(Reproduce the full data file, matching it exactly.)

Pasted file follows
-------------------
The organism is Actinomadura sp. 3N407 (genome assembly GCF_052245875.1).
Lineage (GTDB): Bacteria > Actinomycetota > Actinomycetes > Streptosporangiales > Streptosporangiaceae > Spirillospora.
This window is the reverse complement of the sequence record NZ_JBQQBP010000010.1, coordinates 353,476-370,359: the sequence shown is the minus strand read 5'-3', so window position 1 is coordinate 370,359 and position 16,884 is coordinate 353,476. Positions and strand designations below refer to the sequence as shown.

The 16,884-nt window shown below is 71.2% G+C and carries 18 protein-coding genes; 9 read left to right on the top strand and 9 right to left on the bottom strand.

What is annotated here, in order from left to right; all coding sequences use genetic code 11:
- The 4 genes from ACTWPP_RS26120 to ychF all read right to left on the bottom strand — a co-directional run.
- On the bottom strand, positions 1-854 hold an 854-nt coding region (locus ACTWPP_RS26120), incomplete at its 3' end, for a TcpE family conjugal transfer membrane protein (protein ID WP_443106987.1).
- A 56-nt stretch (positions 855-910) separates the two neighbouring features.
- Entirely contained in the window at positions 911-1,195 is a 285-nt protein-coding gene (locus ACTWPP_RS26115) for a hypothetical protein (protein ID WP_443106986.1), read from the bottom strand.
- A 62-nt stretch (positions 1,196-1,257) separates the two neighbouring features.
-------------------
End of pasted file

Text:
The organism is Actinomadura sp. 3N407 (genome assembly GCF_052245875.1).
Lineage (GTDB): Bacteria > Actinomycetota > Actinomycetes > Streptosporangiales > Streptosporangiaceae > Spirillospora.
This window is the reverse complement of the sequence record NZ_JBQQBP010000010.1, coordinates 353,476-370,359: the sequence shown is the minus strand read 5'-3', so window position 1 is coordinate 370,359 and position 16,884 is coordinate 353,476. Positions and strand designations below refer to the sequence as shown.

The 16,884-nt window shown below is 71.2% G+C and carries 18 protein-coding genes; 9 read left to right on the top strand and 9 right to left on the bottom strand.

What is annotated here, in order from left to right; all coding sequences use genetic code 11:
- The 4 genes from ACTWPP_RS26120 to ychF all read right to left on the bottom strand — a co-directional run.
- On the bottom strand, positions 1-854 hold an 854-nt coding region (locus ACTWPP_RS26120), incomplete at its 3' end, for a TcpE family conjugal transfer membrane protein (protein ID WP_443106987.1).
- A 56-nt stretch (positions 855-910) separates the two neighbouring features.
- Entirely contained in the window at positions 911-1,195 is a 285-nt protein-coding gene (locus ACTWPP_RS26115) for a hypothetical protein (protein ID WP_443106986.1), read from the bottom strand.
- A 62-nt stretch (positions 1,196-1,257) separates the two neighbouring features.